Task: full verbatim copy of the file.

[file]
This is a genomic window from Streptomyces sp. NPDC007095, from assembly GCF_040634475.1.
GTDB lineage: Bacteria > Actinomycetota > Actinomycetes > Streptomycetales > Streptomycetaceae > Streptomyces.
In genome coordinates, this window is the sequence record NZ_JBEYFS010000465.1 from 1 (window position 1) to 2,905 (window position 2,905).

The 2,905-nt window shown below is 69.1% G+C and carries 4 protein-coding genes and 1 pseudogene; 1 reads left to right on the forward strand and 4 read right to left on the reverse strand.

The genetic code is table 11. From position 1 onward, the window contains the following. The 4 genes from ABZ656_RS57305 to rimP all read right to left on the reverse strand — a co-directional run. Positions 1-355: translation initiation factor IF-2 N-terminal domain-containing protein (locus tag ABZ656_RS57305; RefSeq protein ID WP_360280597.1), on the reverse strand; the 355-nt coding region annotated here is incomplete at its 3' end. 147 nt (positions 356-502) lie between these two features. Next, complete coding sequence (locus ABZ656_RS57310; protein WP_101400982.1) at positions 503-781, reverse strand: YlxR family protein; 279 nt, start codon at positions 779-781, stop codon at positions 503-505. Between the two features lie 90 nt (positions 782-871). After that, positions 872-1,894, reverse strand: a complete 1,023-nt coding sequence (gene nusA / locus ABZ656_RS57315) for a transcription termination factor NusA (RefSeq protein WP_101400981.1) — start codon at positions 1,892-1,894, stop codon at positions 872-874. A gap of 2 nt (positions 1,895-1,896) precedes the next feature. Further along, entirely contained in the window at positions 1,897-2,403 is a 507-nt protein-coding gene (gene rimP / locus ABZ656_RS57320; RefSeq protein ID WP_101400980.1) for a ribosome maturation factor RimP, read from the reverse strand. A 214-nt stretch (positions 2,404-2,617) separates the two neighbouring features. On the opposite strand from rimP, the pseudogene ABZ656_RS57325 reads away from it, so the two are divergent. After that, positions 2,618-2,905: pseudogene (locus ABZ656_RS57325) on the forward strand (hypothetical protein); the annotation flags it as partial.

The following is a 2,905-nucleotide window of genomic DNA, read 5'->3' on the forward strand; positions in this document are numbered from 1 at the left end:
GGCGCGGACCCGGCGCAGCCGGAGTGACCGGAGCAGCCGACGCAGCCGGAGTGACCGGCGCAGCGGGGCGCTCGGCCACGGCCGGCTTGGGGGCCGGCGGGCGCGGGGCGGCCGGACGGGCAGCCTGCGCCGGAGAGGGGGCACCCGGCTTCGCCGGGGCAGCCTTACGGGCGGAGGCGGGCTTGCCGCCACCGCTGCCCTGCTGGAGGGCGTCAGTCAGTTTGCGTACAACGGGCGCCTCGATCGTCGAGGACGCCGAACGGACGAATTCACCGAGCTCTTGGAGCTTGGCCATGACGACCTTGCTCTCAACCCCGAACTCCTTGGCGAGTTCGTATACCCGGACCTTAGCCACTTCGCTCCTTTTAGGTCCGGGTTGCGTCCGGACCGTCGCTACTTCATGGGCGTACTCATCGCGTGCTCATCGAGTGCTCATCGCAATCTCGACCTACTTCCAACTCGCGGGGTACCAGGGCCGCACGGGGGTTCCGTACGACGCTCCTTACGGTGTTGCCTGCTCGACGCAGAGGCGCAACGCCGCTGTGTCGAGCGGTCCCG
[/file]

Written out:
This is a genomic window from Streptomyces sp. NPDC007095, from assembly GCF_040634475.1.
GTDB lineage: Bacteria > Actinomycetota > Actinomycetes > Streptomycetales > Streptomycetaceae > Streptomyces.
In genome coordinates, this window is the sequence record NZ_JBEYFS010000465.1 from 1 (window position 1) to 2,905 (window position 2,905).

The 2,905-nt window shown below is 69.1% G+C and carries 4 protein-coding genes and 1 pseudogene; 1 reads left to right on the forward strand and 4 read right to left on the reverse strand.

The genetic code is table 11. From position 1 onward, the window contains the following. The 4 genes from ABZ656_RS57305 to rimP all read right to left on the reverse strand — a co-directional run. Positions 1-355: translation initiation factor IF-2 N-terminal domain-containing protein (locus tag ABZ656_RS57305; RefSeq protein ID WP_360280597.1), on the reverse strand; the 355-nt coding region annotated here is incomplete at its 3' end. 147 nt (positions 356-502) lie between these two features. Next, complete coding sequence (locus ABZ656_RS57310; protein WP_101400982.1) at positions 503-781, reverse strand: YlxR family protein; 279 nt, start codon at positions 779-781, stop codon at positions 503-505. Between the two features lie 90 nt (positions 782-871). After that, positions 872-1,894, reverse strand: a complete 1,023-nt coding sequence (gene nusA / locus ABZ656_RS57315) for a transcription termination factor NusA (RefSeq protein WP_101400981.1) — start codon at positions 1,892-1,894, stop codon at positions 872-874. A gap of 2 nt (positions 1,895-1,896) precedes the next feature. Further along, entirely contained in the window at positions 1,897-2,403 is a 507-nt protein-coding gene (gene rimP / locus ABZ656_RS57320; RefSeq protein ID WP_101400980.1) for a ribosome maturation factor RimP, read from the reverse strand. A 214-nt stretch (positions 2,404-2,617) separates the two neighbouring features. On the opposite strand from rimP, the pseudogene ABZ656_RS57325 reads away from it, so the two are divergent. After that, positions 2,618-2,905: pseudogene (locus ABZ656_RS57325) on the forward strand (hypothetical protein); the annotation flags it as partial.

The following is a 2,905-nucleotide window of genomic DNA, read 5'->3' on the forward strand; positions in this document are numbered from 1 at the left end:
GGCGCGGACCCGGCGCAGCCGGAGTGACCGGAGCAGCCGACGCAGCCGGAGTGACCGGCGCAGCGGGGCGCTCGGCCACGGCCGGCTTGGGGGCCGGCGGGCGCGGGGCGGCCGGACGGGCAGCCTGCGCCGGAGAGGGGGCACCCGGCTTCGCCGGGGCAGCCTTACGGGCGGAGGCGGGCTTGCCGCCACCGCTGCCCTGCTGGAGGGCGTCAGTCAGTTTGCGTACAACGGGCGCCTCGATCGTCGAGGACGCCGAACGGACGAATTCACCGAGCTCTTGGAGCTTGGCCATGACGACCTTGCTCTCAACCCCGAACTCCTTGGCGAGTTCGTATACCCGGACCTTAGCCACTTCGCTCCTTTTAGGTCCGGGTTGCGTCCGGACCGTCGCTACTTCATGGGCGTACTCATCGCGTGCTCATCGAGTGCTCATCGCAATCTCGACCTACTTCCAACTCGCGGGGTACCAGGGCCGCACGGGGGTTCCGTACGACGCTCCTTACGGTGTTGCCTGCTCGACGCAGAGGCGCAACGCCGCTGTGTCGAGCGGTCCCG